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JOB SEARCH TIP #50: Making the most of a “bridge” job.

2 Aug

While most of us want our dream job, the reality is we may have to settle for something less.

If an ideal job isn’t available, you can chose a “bridge job”, which I define as less than ideal but one you can be employed now and use to “bridge” to that better opportunity.

Sometimes a bridge job is just about getting a paycheck. But here are some other ways you can think about this tactic:

  • Learn a new skill. Consider bridge jobs where you can learn a new skill or gain experience that would make you more valuable for your future dream job.
  • Make new contacts. Choose a job where you could make some contacts that could help you in your career.
  • Be awesome in your bridge job so that you earn a reference.

Not all bridge jobs are created equal. If you choose this route, pick a bridge job that helps you move forward, which gets you from one side of the bridge to the other.

It’s a great day. Let’s get out of our Hobbit hole and take a step toward finding that new IMG_2414job.

There are training videos on the web site of my faith community. This content is free:

JOB SEARCH TIP #49: The ten biggest job interview mistakes.

31 Jul

I reached out to ten folks who’ve been in the job search coaching business to help identify the most commons mistakes job interviewees make:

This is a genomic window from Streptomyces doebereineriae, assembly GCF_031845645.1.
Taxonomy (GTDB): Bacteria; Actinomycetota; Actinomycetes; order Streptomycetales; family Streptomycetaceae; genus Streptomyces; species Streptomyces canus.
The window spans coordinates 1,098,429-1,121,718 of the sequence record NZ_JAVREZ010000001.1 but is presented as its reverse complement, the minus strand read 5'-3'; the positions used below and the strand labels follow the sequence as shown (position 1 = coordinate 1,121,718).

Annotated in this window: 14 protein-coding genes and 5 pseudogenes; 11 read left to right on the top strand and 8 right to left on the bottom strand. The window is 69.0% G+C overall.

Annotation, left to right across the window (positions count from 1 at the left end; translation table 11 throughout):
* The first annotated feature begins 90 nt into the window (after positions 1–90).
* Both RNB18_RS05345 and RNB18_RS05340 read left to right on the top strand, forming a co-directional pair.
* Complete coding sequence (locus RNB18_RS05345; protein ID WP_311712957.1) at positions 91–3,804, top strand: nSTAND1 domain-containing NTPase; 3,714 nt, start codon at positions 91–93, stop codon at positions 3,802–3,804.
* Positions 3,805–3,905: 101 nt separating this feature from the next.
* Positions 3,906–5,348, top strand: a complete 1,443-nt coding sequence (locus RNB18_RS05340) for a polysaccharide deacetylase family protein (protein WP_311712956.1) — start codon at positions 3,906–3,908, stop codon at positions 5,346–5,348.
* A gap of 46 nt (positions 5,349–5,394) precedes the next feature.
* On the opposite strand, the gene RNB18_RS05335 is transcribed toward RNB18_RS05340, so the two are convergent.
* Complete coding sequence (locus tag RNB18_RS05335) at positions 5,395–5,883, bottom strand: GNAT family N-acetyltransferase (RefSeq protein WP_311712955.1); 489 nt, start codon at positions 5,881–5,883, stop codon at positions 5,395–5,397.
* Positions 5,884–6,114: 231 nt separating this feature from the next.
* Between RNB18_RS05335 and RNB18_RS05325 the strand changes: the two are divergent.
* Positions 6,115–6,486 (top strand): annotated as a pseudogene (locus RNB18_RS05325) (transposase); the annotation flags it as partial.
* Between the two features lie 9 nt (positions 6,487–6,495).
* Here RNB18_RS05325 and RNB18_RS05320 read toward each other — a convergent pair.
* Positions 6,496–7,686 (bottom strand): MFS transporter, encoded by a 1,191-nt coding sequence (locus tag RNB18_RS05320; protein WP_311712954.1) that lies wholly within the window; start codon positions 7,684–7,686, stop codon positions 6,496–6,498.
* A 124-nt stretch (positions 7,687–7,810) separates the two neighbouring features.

1. Being unprepared, including not doing homework to understand the employer and the job,
  2. Not using your understanding of the prospective employer to ask your own questions,
  3. Being late,
  4. Speaking poorly of a former employer or boss,
  5. Lying,
  6. Failing to give responses that showcase results you have provided that can help them contribute to their success,
  7. Having a bad attitude,
  8. Not following up after the interview,
  9. Sharing too much information that isn’t relevant to the job, and
  10. Inappropriate dress.

The good news is each of these mistakes can be easily avoided—prepare, prepare, prepare.

It’s a new day. Let’s make it a great one.

There are training videos on the web site of my faith community and a handout. This content is free. Please pass along:


JOB SEARCH TIP #48: Work “on your search”, not “in your search”.

30 Jul

Do you know the saying “you’re too far into the forest to see the trees?”

This can happen in the job search. You get so focused on all the tasks that you can’t see the trees.

You could be busy, but not productive.

At least every other week I recommend you stop and ask yourself the following questions, either on your own or with your coach:

  • What feedback have I received about my search? How can I build upon that feedback?
  • Has there been an “unexpected success”, where I got a positive advance that I wasn’t expecting?
  • If I received a rejection, what feedback did I receive?

Based on those questions, amend your job search plan using this method:

  • What will I START, where I begin something I haven’t done before?
  • What will I STOP, because doing that is not helpful to my search?
  • What will I CONTINUE to do that will help me advance my search?

This “start, stop, continue” exercise, done based on working “on” your search, can help align your efforts and keep you moving forward in your search.

It’s a new day. Let’s get started.

There are training videos on the web site of my faith community. This content is free:


JOB SEARCH TIP #47: Can they tell you about their culture in 100 words or less?

30 Jul

Yesterday I wrote about a friend of mine who encountered a recruiter who couldn’t tell him anything about their culture. It reminded me of an exercise I used a while back where I asked employers to answer the following question: